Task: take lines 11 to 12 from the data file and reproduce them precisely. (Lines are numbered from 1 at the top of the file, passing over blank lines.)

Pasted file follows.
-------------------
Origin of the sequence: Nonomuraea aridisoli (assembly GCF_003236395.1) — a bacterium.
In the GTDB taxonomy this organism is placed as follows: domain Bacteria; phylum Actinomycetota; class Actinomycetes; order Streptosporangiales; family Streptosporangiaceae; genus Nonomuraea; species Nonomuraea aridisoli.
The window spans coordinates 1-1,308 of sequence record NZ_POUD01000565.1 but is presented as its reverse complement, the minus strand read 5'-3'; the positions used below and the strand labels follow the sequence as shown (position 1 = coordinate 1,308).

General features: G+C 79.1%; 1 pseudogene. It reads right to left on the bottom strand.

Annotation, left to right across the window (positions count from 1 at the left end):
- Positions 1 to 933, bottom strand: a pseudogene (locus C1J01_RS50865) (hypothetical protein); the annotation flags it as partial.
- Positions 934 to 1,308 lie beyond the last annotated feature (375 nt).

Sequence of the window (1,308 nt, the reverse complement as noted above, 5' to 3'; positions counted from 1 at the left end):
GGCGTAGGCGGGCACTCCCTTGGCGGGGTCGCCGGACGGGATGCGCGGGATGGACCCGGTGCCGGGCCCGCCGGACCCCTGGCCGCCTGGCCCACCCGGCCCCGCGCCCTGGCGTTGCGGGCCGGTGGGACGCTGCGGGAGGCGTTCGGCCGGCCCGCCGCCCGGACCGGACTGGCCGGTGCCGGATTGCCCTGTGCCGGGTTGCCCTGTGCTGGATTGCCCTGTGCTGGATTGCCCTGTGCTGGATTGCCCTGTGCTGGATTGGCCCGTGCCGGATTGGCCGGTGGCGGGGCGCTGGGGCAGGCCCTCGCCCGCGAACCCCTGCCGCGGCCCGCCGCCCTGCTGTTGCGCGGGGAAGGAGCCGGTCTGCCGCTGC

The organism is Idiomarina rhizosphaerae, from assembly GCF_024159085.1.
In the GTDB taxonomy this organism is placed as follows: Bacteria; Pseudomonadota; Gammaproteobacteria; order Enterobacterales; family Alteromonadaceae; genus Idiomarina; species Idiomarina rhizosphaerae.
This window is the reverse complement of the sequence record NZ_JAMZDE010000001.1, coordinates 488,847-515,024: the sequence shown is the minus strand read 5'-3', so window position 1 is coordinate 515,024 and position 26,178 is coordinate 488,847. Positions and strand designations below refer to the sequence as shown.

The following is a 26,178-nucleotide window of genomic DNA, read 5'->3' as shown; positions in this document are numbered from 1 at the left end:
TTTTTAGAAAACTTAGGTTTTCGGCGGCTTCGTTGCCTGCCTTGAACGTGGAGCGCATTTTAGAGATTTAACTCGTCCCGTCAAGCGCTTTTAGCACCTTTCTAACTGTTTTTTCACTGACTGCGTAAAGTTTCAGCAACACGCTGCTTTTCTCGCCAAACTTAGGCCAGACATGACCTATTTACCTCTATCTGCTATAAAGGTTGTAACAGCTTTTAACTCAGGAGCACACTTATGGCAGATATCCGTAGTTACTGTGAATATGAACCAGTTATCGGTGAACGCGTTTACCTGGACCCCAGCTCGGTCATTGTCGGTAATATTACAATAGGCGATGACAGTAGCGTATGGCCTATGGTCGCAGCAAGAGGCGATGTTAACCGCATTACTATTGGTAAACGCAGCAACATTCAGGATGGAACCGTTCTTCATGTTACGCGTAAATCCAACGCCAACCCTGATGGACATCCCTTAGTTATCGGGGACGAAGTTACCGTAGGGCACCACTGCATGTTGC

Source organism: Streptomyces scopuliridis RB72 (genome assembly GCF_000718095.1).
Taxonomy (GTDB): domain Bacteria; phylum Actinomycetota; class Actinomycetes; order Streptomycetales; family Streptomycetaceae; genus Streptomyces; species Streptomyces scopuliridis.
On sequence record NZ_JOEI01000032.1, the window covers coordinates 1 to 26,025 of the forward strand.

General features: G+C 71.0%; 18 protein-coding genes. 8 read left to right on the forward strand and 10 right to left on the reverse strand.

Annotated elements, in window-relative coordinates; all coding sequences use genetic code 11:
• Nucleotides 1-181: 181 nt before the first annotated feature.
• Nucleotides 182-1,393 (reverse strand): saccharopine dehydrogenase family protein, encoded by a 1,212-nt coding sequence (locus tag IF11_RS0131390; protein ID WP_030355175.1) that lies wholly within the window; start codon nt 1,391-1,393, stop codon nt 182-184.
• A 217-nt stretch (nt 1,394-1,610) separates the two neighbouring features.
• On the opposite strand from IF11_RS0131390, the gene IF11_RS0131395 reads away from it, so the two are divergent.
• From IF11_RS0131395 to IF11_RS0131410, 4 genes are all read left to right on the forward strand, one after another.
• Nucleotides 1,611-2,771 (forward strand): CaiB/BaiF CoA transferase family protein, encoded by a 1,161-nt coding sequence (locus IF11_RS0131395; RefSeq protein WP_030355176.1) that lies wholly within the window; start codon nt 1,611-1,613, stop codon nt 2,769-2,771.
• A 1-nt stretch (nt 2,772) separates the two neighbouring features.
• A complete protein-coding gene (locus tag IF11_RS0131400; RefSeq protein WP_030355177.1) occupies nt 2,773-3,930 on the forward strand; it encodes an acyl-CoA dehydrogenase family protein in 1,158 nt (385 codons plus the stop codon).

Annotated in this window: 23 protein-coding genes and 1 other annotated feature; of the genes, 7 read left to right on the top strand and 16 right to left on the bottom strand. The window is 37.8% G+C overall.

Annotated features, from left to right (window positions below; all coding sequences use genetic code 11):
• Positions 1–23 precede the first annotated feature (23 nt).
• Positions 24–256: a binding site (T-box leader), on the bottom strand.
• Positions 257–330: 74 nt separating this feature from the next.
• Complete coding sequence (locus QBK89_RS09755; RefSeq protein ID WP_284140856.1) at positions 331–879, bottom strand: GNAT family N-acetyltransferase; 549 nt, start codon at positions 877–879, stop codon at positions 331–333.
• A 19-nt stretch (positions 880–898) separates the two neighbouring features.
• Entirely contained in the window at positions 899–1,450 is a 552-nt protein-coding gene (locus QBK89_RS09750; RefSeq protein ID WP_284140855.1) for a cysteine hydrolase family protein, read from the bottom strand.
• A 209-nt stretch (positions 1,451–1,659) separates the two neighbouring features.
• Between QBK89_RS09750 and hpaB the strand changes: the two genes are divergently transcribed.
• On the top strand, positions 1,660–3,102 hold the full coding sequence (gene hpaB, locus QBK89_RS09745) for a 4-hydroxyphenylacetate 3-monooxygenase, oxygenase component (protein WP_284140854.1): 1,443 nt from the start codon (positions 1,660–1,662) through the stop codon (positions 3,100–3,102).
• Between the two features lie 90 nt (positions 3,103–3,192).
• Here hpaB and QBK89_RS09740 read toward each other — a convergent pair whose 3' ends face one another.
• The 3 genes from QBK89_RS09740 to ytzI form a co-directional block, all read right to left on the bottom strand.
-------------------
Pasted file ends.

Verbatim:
In the GTDB taxonomy this organism is placed as follows: Bacteria; Pseudomonadota; Gammaproteobacteria; order Enterobacterales; family Alteromonadaceae; genus Idiomarina; species Idiomarina rhizosphaerae.
This window is the reverse complement of the sequence record NZ_JAMZDE010000001.1, coordinates 488,847-515,024: the sequence shown is the minus strand read 5'-3', so window position 1 is coordinate 515,024 and position 26,178 is coordinate 488,847. Positions and strand designations below refer to the sequence as shown.